The Youth Space
The Youth Space comprisesof a library that has been serving the local youth for more than 50 years. Following nationalist movements in Tunisia in 1949, French authorities closed high schools. Tunisian teachers and White Fathersopened the doors of IBLA to students and organised classes for them. In subsequent years, youths from the neighbourhood would come to IBLA to study, and this led to the foundation of a repository library that was designed to meet their needs.
Besides books, they enjoy a warm welcome and a calm atmosphere from which they study. Such an atmosphere can hardly be found elsewhere in Tunisia. For more than 50 years, IBLA has been an important place in the life of Tunisians, especially the ones in the neighbourhood. They have had a space for sharing and self-construction with full support from their families. The 2010 fire outbreak partially damaged the Youth Space’s library and has since been temporarily closed.
What we did
The Closing Time was used to analyse the activities done by the youthsliving in the neighbourhoods. Indeed, the rigorous framework of a library no longer seemed to correspond to the expectations and needs of middle and high school students. A participatory project was designed. In forming this project, the young people also participatedin designing andimplementing the educational activitiesthat would be offered to them in addition to the study space. Some of the prime activities included, computer workshops, arts, school tutorials, language courses… In order to anchor this project in the life of people in the neighbourhood, relations were established with those who run it: associations, inhabitants, institutions, etc. The overall objective of the project was to develop interest in education, civic engagement and intellectual openness among young people in working-class neighbourhoods.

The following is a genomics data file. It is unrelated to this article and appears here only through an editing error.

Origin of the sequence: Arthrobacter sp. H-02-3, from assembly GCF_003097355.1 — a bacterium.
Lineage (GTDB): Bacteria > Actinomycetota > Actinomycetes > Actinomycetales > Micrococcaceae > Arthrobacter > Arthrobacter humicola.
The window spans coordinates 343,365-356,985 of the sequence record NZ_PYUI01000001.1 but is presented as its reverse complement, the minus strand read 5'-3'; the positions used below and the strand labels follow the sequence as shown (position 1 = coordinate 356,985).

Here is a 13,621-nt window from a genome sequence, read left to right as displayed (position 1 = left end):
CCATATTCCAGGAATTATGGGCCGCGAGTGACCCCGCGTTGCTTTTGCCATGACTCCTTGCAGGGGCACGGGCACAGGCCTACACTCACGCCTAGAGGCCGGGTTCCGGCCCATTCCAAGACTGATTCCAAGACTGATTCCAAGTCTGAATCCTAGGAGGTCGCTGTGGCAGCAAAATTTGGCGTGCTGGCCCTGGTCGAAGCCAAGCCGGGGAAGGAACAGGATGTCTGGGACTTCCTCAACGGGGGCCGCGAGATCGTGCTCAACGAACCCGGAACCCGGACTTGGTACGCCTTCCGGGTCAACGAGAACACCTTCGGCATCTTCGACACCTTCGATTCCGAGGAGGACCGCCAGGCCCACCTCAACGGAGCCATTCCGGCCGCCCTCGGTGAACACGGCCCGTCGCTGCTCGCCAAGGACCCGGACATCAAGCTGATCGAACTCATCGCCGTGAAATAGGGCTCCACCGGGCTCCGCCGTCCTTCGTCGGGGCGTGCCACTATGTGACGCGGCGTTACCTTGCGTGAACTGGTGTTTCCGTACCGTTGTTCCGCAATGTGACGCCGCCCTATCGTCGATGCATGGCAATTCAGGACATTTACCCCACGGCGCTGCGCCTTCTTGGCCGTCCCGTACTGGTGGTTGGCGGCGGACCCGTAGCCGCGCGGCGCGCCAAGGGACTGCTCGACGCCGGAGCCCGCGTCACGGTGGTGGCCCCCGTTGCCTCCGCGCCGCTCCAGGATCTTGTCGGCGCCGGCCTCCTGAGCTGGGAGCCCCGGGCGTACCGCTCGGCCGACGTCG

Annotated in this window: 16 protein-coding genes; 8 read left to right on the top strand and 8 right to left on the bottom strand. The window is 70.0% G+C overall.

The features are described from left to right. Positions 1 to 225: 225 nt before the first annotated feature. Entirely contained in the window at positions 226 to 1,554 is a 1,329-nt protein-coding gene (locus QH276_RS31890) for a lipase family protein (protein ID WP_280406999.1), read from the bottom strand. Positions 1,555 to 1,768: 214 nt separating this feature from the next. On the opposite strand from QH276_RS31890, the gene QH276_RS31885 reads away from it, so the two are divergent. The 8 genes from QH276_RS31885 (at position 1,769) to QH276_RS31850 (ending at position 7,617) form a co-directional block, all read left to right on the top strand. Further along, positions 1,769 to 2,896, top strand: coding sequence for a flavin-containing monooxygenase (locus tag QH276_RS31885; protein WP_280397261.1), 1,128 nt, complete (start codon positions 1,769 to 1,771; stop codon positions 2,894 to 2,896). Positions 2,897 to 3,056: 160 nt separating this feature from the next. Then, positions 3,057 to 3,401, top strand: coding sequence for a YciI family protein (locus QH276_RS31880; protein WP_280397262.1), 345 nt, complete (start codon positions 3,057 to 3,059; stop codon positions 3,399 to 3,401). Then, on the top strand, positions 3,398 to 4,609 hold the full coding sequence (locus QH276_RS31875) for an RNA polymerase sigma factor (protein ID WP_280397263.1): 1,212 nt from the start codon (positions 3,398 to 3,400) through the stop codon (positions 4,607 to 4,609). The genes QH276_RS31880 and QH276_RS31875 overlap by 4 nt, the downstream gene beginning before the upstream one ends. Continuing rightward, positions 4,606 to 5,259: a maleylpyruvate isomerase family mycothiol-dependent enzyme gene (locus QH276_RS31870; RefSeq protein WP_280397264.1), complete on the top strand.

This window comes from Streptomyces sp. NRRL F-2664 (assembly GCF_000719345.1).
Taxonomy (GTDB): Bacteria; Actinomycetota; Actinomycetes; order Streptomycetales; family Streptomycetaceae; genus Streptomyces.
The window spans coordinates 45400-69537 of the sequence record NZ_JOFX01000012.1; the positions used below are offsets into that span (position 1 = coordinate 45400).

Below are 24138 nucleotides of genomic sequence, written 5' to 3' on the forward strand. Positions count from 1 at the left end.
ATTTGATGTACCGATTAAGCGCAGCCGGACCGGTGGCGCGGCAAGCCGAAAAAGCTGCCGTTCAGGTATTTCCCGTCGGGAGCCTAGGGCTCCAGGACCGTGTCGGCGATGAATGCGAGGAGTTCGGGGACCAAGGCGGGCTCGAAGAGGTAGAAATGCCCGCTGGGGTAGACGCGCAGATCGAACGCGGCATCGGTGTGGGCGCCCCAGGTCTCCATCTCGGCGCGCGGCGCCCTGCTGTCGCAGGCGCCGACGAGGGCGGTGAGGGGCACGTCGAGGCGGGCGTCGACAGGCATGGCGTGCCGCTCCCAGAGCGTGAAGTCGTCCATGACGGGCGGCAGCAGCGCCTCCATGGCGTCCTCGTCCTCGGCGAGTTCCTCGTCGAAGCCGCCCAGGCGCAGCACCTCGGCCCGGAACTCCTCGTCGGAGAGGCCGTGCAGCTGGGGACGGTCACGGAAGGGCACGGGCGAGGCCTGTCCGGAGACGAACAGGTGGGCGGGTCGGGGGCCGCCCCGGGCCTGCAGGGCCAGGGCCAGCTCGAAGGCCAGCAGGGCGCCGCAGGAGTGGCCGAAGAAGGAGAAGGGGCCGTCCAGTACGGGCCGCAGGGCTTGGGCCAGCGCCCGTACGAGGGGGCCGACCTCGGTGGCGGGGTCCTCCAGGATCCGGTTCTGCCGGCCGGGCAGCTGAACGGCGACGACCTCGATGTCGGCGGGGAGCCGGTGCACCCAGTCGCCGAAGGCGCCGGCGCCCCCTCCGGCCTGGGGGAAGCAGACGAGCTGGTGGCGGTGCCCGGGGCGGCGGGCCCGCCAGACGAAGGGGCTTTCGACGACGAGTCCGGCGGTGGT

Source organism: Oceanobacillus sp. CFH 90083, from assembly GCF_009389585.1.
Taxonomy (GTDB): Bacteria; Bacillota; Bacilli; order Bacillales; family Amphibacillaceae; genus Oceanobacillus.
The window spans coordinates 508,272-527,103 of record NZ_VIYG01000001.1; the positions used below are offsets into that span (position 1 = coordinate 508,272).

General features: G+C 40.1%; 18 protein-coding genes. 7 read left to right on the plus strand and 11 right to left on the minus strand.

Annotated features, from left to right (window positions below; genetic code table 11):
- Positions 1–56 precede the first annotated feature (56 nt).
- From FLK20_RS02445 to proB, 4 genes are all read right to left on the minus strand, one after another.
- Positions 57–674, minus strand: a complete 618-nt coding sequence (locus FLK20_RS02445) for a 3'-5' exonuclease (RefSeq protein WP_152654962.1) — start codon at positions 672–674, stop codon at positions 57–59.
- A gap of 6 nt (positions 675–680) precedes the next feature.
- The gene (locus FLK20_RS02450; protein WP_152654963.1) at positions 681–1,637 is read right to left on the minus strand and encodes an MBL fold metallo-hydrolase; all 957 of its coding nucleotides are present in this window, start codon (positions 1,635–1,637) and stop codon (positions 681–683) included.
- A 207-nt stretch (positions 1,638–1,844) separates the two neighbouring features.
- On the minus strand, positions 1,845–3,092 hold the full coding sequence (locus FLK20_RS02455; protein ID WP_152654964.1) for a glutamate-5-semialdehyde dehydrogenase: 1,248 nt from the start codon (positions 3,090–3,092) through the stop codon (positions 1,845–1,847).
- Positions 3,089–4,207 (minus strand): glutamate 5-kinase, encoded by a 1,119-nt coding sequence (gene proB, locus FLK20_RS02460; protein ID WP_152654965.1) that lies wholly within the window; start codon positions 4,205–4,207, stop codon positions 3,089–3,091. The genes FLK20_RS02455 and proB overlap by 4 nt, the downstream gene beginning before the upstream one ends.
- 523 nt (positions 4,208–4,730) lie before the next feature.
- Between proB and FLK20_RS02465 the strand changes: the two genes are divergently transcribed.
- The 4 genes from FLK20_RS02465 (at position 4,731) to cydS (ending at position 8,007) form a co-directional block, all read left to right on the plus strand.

What we still have to do
Now that the research library has been re-opened, the youth project will be one of the major projects for IBLA. During the year 2020/2021, it will be:
-Together with high school students, we want to organise educational activities.
– Partially renewing the computer-data base systemof theYouth Space.
– proposing that a study space shouldbe open in the afternoons and on Saturdays.
«It was at IBLA that I learned tolerance and got a taste for studies. »
Mohamed, a former neighbour who attended IBLA throughout his childhood and adolescence. Now a physiotherapist in France, he recently came to greet us after 10 years away from Tunisia.
THE IBLA REVIEW
A historical Review with international influence